(This is an excerpt from A Family of Faith by Kent F. Richards.
“Believing blood” was the phrase President James E. Faust used when my wife, Marsha, and I sat in his office in the LDS Church Administration Building in Salt Lake City to be called as a mission president and companion. The Richards family, he said, was one of the stalwart families of the Restoration. He was quick to say that the same pioneering, believing legacy is being passed from generation to generation all over the world as individuals and families choose covenants and faithfulness. In my own family, there are six generations behind us of “believing,” seven generations to which our children may look, and eight generations to bless our grandchildren.
All my life I have heard stories of faith and service of early Richards men and women in this dispensation. I knew that three of the men in my direct lineage had served in the Quorum of the Twelve Apostles and that one of them was a member of the First Presidency. In my boyhood days, we knew and loved “Uncle LeGrand,” an Apostle, and we looked forward to seeing him and hearing from him at family reunions. In reality, however, coming to know these men was still a future adventure.
In the early 1980s, as a newly trained surgeon, young bishop, and father of six little boys, I had a quiet urging in my heart to study and find out more about these ancestors. I went to the LDS Church archives, navigated the approval process, and received the privilege of sitting in the archives of the library reading room to receive sequential cartons, each containing several handwritten volumes of Great-Grandfather George F. Richards’s journals. In those days before laptop computers and digital records, I began taking notes by hand or speaking into a bulky tape recorder as I read aloud the entries. At home in the evenings, I transcribed the work of the day. I progressed through several years of his journals— until about 1907, shortly after his call to the Quorum of the Twelve. It was a fascinating view of the challenges his family faced in Utah’s rural, pioneering beginnings; of his thoughts, feelings, and experiences; and of the workings of the leadership of the Church. As life became busier for me, I put aside the project.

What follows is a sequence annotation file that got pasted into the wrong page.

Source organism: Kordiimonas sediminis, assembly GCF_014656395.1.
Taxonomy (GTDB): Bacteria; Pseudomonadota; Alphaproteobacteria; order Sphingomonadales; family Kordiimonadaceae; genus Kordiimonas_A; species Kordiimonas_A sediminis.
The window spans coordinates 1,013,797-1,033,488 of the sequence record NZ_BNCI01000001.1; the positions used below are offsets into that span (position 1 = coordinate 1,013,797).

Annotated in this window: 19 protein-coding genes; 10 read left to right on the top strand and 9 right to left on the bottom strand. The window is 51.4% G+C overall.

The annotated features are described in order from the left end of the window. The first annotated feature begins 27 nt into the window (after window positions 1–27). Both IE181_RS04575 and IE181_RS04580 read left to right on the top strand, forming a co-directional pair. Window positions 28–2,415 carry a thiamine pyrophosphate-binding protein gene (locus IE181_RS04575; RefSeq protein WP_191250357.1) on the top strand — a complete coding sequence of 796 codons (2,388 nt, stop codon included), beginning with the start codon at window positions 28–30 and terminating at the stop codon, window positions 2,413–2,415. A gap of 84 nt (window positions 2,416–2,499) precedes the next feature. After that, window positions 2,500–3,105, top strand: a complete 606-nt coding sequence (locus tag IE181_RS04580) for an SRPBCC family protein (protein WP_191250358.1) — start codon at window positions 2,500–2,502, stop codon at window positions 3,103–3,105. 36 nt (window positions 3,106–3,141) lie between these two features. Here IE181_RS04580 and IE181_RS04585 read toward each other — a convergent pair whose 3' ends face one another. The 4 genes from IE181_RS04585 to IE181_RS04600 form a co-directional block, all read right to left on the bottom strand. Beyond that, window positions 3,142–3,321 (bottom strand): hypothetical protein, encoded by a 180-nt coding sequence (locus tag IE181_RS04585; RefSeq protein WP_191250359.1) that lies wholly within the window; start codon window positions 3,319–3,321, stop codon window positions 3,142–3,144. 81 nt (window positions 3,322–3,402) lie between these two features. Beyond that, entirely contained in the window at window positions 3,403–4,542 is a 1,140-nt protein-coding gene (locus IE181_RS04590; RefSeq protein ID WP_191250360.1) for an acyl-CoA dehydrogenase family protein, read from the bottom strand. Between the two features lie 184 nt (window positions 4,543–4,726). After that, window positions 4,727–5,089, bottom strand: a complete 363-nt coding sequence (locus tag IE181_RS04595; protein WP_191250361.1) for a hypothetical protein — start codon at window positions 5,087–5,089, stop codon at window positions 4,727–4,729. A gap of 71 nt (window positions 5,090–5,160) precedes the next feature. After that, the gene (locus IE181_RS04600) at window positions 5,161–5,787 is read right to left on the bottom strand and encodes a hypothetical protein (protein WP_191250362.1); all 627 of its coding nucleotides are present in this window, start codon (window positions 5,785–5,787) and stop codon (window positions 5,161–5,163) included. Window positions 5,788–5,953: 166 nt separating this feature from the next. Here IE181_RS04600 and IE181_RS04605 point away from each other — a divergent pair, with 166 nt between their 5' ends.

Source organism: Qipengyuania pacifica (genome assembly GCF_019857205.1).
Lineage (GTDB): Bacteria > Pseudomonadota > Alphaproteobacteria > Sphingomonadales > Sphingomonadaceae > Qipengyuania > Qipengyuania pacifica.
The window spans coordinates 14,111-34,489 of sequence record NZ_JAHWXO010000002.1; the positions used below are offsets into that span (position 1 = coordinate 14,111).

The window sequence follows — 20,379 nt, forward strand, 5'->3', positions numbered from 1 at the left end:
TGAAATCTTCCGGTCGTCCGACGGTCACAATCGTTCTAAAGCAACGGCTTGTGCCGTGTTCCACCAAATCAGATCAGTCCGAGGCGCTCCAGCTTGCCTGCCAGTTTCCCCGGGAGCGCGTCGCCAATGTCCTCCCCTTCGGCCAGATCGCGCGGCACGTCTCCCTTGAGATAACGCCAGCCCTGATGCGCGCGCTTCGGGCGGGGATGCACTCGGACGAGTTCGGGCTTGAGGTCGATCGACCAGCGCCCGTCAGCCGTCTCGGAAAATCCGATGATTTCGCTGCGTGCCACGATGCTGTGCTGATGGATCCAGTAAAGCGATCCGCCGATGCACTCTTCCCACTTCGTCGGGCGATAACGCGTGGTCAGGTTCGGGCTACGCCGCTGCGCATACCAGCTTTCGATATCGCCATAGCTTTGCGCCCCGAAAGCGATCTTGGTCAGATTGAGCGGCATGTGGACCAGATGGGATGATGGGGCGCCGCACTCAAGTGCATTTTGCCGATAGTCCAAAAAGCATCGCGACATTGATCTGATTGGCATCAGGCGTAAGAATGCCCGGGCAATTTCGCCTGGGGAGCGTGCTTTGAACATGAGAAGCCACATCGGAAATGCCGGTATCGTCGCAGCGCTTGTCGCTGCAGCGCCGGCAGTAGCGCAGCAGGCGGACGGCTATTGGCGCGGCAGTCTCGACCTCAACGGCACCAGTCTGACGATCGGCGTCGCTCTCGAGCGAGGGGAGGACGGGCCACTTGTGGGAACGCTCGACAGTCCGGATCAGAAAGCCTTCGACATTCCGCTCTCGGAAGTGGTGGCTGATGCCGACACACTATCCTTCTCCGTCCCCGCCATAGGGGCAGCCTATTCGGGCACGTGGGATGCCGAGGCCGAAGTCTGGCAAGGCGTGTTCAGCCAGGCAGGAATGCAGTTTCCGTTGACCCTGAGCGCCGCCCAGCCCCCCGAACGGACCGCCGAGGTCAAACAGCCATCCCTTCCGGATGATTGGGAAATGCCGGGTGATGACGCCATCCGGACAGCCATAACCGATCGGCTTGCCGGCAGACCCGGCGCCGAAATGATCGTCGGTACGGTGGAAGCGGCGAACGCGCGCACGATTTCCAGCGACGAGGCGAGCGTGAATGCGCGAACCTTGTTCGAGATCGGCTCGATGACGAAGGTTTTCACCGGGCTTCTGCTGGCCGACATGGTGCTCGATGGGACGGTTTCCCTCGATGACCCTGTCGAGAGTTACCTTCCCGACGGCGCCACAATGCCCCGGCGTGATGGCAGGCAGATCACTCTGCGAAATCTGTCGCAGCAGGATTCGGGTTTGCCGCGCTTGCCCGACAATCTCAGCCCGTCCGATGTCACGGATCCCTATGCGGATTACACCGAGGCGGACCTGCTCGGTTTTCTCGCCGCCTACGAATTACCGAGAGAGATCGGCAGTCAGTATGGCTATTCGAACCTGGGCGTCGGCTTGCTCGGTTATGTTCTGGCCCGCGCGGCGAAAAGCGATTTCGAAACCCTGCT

After my service as a mission president concluded in 2001, I felt a great desire to return to my early work. I found my notes and returned to the archives, supposing that I could resume my work from where I had left off. I was disappointed to discover that the journals of George F. Richards had since been placed in a secure vault with no access to outside parties. Gratefully, as a descendant with the goal of providing information for family members, I was given authorization to once again read the journals, with the proviso that I would not publish anything without the approval of the Church History Department and the First Presidency.
Over the next few years, I read all of the George F. Richards’s journals and transcribed portions of them. In many ways, this work anchored my soul to sound gospel principles, to the goodness of his heart, and to his sweet, pure, humble willingness to serve. For me, what had begun as a project became a commitment to serve, to grow, and to lead my own family, emulating his faith and faithfulness. I submitted the 450 pages of notes through channels to the presiding Brethren for their approval to allow publication of them for the descendants of George F. Richards. Then I had more to do.
I began to do the same work from digital images of available journals of Franklin D. Richards, who was George’s father, and of Willard Richards, who was Franklin’s uncle. Franklin and Willard each served in the Quorum of the Twelve Apostles, and each was a father to George… A question I have often been asked—“Are you related to Willard Richards?”—has always required explanation. He is my great-great-grandfather by priesthood sealing. My bloodline comes through Franklin and Nanny, but I am sealed to Willard. I am grateful to have two connected, righteous lines.
This volume is an abbreviated collection of experiences, many of them overlapping, from the journals of Willard, Franklin, and George. The selection of these excerpts is intended to give the reader an overview of a period of history lasting one hundred and thirteen years through the eyes of three generations of related, humble men, each writing his living, day-by-day witness of the Restoration. Excerpt by excerpt, year after passing year, their message becomes greater and more powerful.
When excerpts from the journals overlap in time, they are identified with the initials of their respective writers to allow the reader to keep track of who is speaking. This story does not belong to the Richards family alone but to families everywhere who are striving to live after the manner of happiness, “believing,” and passing the legacy of faith from generation to generation.
A Family of Faith, Kent F. Richards, pp. vii - x.